McCain had reasons to question the previous tanker deal: the corruption trial of Air Force acquisition official Darlene Druyun, his belief that the KC-135 was not old enough to replace, and his belief that the lease arrangement would cost more than buying the jets outright.

Mr. Murtha disagrees. He claims that “… [McCain’s] stopping [of] what the Air Force had already approved ... is costing billions of dollars” more than it would have if the first tanker deal had gone down the way he intended. [2] Murtha, while he believes that officials inside Boeing and the Air Force who engaged in corrupt activity should have been punished, does not believe the Air Force should have been punished by delaying recapitalization of its aging tanker fleet. Nor does he believe that the American people should have been punished by kicking the “procurement can” further down the road at more expense to the taxpayer.

Like Senator McCain four years ago, Mr. Murtha stands poised to block this Air Force tanker replacement contract. Mr. Murtha has made it clear that he does not plan to include funding for an air refueling tanker made by NG/EADS in any appropriations bill drafted by his committee. At a HAC-D hearing which he chaired on March 5th, he was very clear about his opposition to an NG/EADS contract when he told Air Force officials that they would be powerless to do anything about funding a tanker contract unless his committee provided the appropriation.[3] The basis for Murtha’s statement is found in Article I, Section 9, Clause 7 of the U.S. Constitution which says that “no money shall be drawn from the Treasury, but in Consequence of Appropriations made by law.” This means that not a penny "...can be paid out of the Treasury unless it has been appropriated by an act of Congress.”[4] As long ago as 1850, the Supreme Court ruled that “however much money may be in the Treasury at any one time, not a dollar of it can be used in the payment of anything not… previously sanctioned [by a congressional appropriation].” [5]

Mr. Murtha not only has the power and committee jurisdiction to write a defense appropriations bill that would withhold funding for a NG/EADS contract, he could also go a step further. He could put specific language in the bill that forbids the use of any appropriated funds for the purpose of procuring Air Force refueling tankers from NG/EADS. Were such a bill to become law, NG/EADS would be completely cut off from funding for its tanker program. In United States v. Will and United States v. Dickerson the U.S. Supreme Court confirmed Congress’ right to prohibit the use of funds for a particular purpose in its yearly appropriations bills.[6] Therefore, as Chairman of the HAC-D, Jack Murtha could conceivably block NG/EADS tanker funding, one year at a time, for years to come.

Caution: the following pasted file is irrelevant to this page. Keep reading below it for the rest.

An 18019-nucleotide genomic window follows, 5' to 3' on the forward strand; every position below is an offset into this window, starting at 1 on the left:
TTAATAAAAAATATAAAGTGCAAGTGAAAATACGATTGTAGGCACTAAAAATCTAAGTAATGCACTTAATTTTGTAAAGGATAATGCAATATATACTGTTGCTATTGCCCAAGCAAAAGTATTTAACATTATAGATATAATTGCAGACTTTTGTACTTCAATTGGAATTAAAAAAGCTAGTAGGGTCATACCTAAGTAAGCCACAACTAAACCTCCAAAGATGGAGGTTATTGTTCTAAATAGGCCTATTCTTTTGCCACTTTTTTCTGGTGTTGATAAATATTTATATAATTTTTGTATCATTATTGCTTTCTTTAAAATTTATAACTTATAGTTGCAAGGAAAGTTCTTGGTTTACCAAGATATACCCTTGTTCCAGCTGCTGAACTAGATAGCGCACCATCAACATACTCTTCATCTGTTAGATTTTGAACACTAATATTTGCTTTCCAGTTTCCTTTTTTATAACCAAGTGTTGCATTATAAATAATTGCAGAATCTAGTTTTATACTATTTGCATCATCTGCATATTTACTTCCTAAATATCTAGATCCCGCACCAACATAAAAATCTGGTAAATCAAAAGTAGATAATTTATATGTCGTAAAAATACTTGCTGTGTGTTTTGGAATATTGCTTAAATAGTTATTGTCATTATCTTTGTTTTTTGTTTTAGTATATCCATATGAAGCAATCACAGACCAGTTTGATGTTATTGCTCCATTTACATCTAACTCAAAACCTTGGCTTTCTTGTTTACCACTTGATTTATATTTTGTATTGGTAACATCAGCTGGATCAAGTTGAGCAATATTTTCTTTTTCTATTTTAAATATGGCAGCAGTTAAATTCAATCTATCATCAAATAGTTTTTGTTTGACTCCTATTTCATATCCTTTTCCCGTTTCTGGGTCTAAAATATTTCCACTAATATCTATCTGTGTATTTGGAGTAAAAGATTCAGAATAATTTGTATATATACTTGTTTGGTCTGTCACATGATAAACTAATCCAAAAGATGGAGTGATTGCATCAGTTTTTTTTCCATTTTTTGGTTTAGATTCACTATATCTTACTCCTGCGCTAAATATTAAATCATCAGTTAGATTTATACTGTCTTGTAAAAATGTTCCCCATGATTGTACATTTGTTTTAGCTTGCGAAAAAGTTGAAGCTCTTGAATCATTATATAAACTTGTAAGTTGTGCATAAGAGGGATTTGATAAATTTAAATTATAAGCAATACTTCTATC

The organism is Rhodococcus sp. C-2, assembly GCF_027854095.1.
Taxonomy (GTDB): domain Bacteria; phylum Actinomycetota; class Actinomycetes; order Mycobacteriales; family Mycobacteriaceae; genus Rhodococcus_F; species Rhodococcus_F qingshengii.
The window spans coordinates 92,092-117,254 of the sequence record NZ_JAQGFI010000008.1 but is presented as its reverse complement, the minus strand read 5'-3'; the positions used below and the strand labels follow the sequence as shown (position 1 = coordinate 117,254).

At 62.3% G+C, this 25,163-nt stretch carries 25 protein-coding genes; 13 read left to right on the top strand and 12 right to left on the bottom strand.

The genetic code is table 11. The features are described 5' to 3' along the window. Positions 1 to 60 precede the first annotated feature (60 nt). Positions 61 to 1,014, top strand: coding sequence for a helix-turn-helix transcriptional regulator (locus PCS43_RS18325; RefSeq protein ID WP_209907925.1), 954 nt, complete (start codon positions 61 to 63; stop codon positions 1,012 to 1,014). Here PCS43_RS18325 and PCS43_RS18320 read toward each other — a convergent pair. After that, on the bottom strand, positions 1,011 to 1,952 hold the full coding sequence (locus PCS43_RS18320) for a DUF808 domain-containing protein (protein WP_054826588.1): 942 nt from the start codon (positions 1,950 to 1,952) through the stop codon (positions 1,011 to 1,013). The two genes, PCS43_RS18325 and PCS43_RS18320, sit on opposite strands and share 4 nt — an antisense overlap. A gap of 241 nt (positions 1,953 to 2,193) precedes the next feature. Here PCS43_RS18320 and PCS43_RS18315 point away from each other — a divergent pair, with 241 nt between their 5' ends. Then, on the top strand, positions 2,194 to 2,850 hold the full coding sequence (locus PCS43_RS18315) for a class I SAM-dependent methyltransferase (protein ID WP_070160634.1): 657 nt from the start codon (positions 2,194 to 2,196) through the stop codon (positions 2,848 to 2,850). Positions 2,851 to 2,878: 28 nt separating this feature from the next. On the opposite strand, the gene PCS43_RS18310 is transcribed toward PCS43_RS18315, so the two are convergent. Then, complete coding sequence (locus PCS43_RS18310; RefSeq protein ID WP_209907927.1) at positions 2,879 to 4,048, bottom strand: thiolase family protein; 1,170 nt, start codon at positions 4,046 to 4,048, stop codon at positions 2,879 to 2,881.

There are Democrats, There are Republicans, and then there are Appropriators

The HAC-D does not engage in partisan infighting like many House committees. Though the solidarity of the appropriators may have eroded slightly since my days as a Defense Assistant to a former Chairman of the HAC-D, members of the committee, under Mr. Murtha, still tend to act in accord with their fellow appropriators and not along party lines when money matters are being considered in Congress. One need look no further than Full Appropriations Committee Chairman Jerry Lewis’ battle with the House Budget Committee in 2006 over spending caps in the FY07 House Budget Resolution to see how appropriators will break with party leadership (even a Speaker as popular at Denny Hastert) to follow their chairman when appropriations committee turf is threatened.[7]

Representatives Norm Dicks of Washington (Democrat) and Todd Tiahrt of Kansas (Republican) both sit on the HAC-D with Murtha. They both have Boeing manufacturing plants in their districts. Their opposition to the NG/EADS contract, along with Murtha’s strong hand on the rudder of the committee, will create a near certainty that the NG/EADS contract, even if approved by the GAO and released from the current freeze by the Air Force, will never see a dollar of Congressional funding beyond in FY08.

Without House support, any bill that goes to the President will not include funds for NG/EADS tanker procurement. Only Senate Defense Appropriations Bill Conference Committee members (if they support NG/EADS, which is not a foregone conclusion – just ask Senator Patty Murray of Washington) would be able to save NG/EADS by convincing the House to support the contract when the two chambers get together to reconcile the differences in their bills. Since the House conferees are typically made up of Mr. Murtha and his committee, a change in the House position at conference is unlikely.

Can Murtha turn Conflict into Compromise?

The Air Force has taken a real beating over the replacement of its old air refueling tankers. When the Air Force awarded a tanker contract to Boeing a few years ago, the SASC scuttled the plan. But now, as a result of this year's Air Force contract award, the Congressional outcry, especially from the HAC-D, will likely scuttle the NG/EADS contract.

All the while, the Air Force need for more tankers grows more desperate. Those being flown today are, on average, over 47 years old. Members of Congress, on both sides of the issue, know that it is essential that new tankers begin to roll off production lines soon. Otherwise, Air Force pilots will be flying 70 year-old tankers before the last of the KC-135s can be replaced years down the road.